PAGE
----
April 20, 2023
Celebrating 100 years of astronomy at UArizona
- What: Steward Observatory open house and rededication ceremony
- When: Saturday, April 22, 1-5 p.m. President Robert C. Robbins and other university leaders will speak at 2 p.m.
- Where: Steward Observatory Dome and Room N210, 933 N. Cherry Ave.
- RSVP: RSVP to Cathi Duncan, email@example.com
TUCSON, Ariz. – Members of the media are invited to attend an open house and ceremony celebrating the 100th anniversary of the dedication of the first astronomical telescope on the University of Arizona campus.
The university will celebrate a century of discovery with the 36-inch reflecting telescope and the iconic Steward Observatory dome, both of which are still in use today.
Open house attendees will have an opportunity to learn about the diverse astronomy and astrophysics research being done by UArizona students, faculty and staff. Updates will be provided on the James Webb Space Telescope and the Giant Magellan Telescope, a telescope with a 25-meter primary mirror with seven mirror segments manufactured by Steward Observatory's Richard F. Caris Mirror Lab.
The afternoon will include a Steward Observatory rededication ceremony at 1 p.m. At 2 p.m., there will be a series of brief talks sharing the research taking place today and what discoveries are expected in the next 100 years. Speakers include:
- Robert C. Robbins, president of the University of Arizona
- Buell T. Jannuzi, director of Steward Observatory and head of the Department of Astronomy
- JP Roczniak, president of the University of Arizona Foundation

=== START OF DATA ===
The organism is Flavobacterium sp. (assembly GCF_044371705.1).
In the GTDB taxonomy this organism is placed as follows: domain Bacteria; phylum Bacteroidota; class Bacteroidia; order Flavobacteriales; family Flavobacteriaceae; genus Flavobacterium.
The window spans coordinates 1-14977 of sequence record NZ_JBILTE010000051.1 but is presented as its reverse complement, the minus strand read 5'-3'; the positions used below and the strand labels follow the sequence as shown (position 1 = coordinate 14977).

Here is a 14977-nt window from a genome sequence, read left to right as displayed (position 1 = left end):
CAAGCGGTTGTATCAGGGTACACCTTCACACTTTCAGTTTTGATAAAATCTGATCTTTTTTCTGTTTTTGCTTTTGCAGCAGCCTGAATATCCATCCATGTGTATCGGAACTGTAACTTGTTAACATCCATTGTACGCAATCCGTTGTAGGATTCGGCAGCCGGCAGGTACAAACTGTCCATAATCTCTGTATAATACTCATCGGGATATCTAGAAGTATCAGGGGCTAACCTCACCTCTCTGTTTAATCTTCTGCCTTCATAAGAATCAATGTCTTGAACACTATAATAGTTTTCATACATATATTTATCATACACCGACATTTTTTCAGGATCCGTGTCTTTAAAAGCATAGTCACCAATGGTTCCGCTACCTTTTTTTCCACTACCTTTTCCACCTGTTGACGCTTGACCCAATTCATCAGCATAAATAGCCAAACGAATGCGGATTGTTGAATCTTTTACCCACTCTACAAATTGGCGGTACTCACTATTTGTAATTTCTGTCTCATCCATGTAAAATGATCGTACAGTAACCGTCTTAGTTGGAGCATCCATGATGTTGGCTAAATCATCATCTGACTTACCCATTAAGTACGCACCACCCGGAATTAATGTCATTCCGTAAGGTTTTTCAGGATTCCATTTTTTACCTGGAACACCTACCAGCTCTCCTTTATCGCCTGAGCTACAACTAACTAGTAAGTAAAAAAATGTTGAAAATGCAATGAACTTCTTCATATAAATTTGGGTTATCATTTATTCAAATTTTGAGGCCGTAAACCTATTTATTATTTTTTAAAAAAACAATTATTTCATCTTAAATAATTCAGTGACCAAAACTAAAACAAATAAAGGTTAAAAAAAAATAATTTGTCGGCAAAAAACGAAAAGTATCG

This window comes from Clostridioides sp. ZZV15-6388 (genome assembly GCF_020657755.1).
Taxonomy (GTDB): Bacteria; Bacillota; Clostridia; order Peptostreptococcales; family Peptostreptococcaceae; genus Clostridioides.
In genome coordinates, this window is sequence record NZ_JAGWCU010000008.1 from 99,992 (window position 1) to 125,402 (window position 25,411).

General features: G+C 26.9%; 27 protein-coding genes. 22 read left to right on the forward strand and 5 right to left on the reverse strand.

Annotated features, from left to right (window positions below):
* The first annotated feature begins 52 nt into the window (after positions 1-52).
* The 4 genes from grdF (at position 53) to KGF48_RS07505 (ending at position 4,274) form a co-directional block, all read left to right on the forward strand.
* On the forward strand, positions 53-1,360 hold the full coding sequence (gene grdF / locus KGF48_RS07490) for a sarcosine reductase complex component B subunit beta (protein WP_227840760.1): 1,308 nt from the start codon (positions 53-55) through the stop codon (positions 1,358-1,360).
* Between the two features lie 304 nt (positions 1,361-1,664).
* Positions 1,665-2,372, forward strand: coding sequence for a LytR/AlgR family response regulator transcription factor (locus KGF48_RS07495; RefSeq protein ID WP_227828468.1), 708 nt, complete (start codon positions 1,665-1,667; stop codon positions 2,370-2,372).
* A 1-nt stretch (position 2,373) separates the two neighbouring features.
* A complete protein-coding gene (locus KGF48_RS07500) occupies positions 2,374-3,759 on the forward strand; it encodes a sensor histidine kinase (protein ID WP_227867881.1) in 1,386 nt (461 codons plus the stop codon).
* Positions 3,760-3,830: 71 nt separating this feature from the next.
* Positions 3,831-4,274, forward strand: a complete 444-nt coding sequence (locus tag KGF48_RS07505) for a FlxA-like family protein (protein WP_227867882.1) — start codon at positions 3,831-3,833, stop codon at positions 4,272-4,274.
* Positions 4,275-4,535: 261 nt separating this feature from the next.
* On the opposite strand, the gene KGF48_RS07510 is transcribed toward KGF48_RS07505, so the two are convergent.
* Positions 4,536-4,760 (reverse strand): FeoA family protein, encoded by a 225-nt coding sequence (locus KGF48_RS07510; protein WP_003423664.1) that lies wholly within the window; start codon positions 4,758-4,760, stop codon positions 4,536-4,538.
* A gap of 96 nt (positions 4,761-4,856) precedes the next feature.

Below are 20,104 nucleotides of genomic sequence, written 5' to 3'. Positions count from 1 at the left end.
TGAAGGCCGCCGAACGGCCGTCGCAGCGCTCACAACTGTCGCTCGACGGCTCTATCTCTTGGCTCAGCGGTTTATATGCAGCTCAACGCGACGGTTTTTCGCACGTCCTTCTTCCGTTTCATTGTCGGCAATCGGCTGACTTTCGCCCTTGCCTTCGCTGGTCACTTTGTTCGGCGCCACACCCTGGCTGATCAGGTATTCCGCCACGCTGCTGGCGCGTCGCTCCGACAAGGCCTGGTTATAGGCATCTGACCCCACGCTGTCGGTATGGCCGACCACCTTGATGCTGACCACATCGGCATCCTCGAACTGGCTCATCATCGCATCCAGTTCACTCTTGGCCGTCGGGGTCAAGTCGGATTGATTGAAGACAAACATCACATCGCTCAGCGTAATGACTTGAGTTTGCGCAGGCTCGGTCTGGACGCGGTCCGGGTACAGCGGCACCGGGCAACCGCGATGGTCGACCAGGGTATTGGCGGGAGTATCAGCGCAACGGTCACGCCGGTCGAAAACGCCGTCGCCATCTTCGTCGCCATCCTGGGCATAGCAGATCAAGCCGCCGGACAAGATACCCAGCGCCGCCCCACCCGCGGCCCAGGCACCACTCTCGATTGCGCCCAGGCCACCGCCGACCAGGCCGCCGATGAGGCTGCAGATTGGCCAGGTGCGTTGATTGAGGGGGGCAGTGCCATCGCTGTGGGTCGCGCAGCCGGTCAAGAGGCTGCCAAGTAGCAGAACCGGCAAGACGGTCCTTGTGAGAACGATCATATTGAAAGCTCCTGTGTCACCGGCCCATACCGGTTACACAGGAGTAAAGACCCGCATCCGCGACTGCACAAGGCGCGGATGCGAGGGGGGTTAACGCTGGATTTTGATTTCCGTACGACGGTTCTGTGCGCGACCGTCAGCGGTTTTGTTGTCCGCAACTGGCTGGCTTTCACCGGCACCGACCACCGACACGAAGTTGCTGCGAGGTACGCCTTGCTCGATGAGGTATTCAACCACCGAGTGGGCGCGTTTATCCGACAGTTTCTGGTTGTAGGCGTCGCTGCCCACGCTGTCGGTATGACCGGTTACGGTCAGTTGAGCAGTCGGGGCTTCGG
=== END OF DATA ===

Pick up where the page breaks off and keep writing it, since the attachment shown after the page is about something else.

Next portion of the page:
- Carmala Garzione, dean of the College of Science
Considered a very large telescope at the time, the university's first astronomical telescope had a primary mirror measuring 36 inches in diameter, and it allowed for the start of major astronomical research, student education and public outreach by the university. The telescope was moved to Kitt Peak in the 1963, where it now is part of the SpaceWatch program, which is used to characterize asteroids and monitor objects in space that might present a hazard to Earth.
UArizona now operates more than a dozen telescopes across the state and has helped build and operate observatories in Chile, Antarctica and outer space.
"For more than a century, the students, staff and faculty of Steward Observatory and the Department of Astronomy have explored the universe together and shared what we learned with the world, and we are excited to continue our efforts into our second century," Jannuzi said.
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The University of Arizona, a land-grant university with two independently accredited medical schools, is one of the nation's top 50 public universities, according to U.S. News & World Report. Established in 1885, the university is widely recognized as a student-centric university and has been designated as a Hispanic Serving Institution by the U.S. Department of Education. The university ranked in the top 20 in 2021 in research expenditures among all public universities, according to the National Science Foundation, and is a leading Research 1 institution with $770 million in annual research expenditures. The university advances the frontiers of interdisciplinary scholarship and entrepreneurial partnerships as a member of the Association of American Universities, the 66 leading public and private research universities in the U.S. It benefits the state with an estimated economic impact of $4.1 billion annually. For the latest on the University of Arizona response to the novel coronavirus, visit the university's COVID-19 webpage.
The University of Arizona Land Acknowledgement